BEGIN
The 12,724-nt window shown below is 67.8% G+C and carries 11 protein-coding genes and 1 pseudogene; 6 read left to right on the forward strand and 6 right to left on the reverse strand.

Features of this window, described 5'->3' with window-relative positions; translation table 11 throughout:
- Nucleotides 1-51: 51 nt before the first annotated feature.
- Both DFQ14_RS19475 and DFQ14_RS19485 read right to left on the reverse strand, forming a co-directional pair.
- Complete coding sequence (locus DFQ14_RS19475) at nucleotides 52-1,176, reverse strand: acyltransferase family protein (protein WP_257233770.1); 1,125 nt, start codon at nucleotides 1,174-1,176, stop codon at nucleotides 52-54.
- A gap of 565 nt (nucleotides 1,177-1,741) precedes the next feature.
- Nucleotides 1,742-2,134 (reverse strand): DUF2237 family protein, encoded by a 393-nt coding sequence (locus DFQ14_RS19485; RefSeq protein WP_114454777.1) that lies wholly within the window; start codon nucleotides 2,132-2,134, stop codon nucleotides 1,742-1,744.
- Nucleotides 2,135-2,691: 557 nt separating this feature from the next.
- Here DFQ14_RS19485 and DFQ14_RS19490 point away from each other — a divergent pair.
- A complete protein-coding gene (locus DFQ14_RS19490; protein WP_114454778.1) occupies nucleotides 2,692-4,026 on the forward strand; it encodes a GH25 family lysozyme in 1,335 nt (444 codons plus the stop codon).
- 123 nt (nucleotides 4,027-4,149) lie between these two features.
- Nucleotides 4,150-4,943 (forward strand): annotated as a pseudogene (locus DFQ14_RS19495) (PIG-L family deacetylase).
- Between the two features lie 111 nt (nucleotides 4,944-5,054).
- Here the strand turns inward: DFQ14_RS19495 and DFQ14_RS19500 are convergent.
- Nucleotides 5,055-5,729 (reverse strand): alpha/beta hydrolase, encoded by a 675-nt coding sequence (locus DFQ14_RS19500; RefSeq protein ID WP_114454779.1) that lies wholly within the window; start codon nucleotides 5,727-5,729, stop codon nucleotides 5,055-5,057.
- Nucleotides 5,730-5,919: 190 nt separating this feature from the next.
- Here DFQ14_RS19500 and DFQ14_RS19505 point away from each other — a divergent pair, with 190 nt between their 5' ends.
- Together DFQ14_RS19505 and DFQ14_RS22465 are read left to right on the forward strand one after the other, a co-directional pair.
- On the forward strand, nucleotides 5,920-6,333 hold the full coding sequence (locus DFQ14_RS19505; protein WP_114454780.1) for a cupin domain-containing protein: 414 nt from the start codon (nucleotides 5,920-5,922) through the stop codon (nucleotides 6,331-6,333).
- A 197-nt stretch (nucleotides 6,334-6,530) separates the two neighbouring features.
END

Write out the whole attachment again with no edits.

The 12,724-nt window shown below is 67.8% G+C and carries 11 protein-coding genes and 1 pseudogene; 6 read left to right on the forward strand and 6 right to left on the reverse strand.

Features of this window, described 5'->3' with window-relative positions; translation table 11 throughout:
- Nucleotides 1-51: 51 nt before the first annotated feature.
- Both DFQ14_RS19475 and DFQ14_RS19485 read right to left on the reverse strand, forming a co-directional pair.
- Complete coding sequence (locus DFQ14_RS19475) at nucleotides 52-1,176, reverse strand: acyltransferase family protein (protein WP_257233770.1); 1,125 nt, start codon at nucleotides 1,174-1,176, stop codon at nucleotides 52-54.
- A gap of 565 nt (nucleotides 1,177-1,741) precedes the next feature.
- Nucleotides 1,742-2,134 (reverse strand): DUF2237 family protein, encoded by a 393-nt coding sequence (locus DFQ14_RS19485; RefSeq protein WP_114454777.1) that lies wholly within the window; start codon nucleotides 2,132-2,134, stop codon nucleotides 1,742-1,744.
- Nucleotides 2,135-2,691: 557 nt separating this feature from the next.
- Here DFQ14_RS19485 and DFQ14_RS19490 point away from each other — a divergent pair.
- A complete protein-coding gene (locus DFQ14_RS19490; protein WP_114454778.1) occupies nucleotides 2,692-4,026 on the forward strand; it encodes a GH25 family lysozyme in 1,335 nt (444 codons plus the stop codon).
- 123 nt (nucleotides 4,027-4,149) lie between these two features.
- Nucleotides 4,150-4,943 (forward strand): annotated as a pseudogene (locus DFQ14_RS19495) (PIG-L family deacetylase).
- Between the two features lie 111 nt (nucleotides 4,944-5,054).
- Here the strand turns inward: DFQ14_RS19495 and DFQ14_RS19500 are convergent.
- Nucleotides 5,055-5,729 (reverse strand): alpha/beta hydrolase, encoded by a 675-nt coding sequence (locus DFQ14_RS19500; RefSeq protein ID WP_114454779.1) that lies wholly within the window; start codon nucleotides 5,727-5,729, stop codon nucleotides 5,055-5,057.
- Nucleotides 5,730-5,919: 190 nt separating this feature from the next.
- Here DFQ14_RS19500 and DFQ14_RS19505 point away from each other — a divergent pair, with 190 nt between their 5' ends.
- Together DFQ14_RS19505 and DFQ14_RS22465 are read left to right on the forward strand one after the other, a co-directional pair.
- On the forward strand, nucleotides 5,920-6,333 hold the full coding sequence (locus DFQ14_RS19505; protein WP_114454780.1) for a cupin domain-containing protein: 414 nt from the start codon (nucleotides 5,920-5,922) through the stop codon (nucleotides 6,331-6,333).
- A 197-nt stretch (nucleotides 6,334-6,530) separates the two neighbouring features.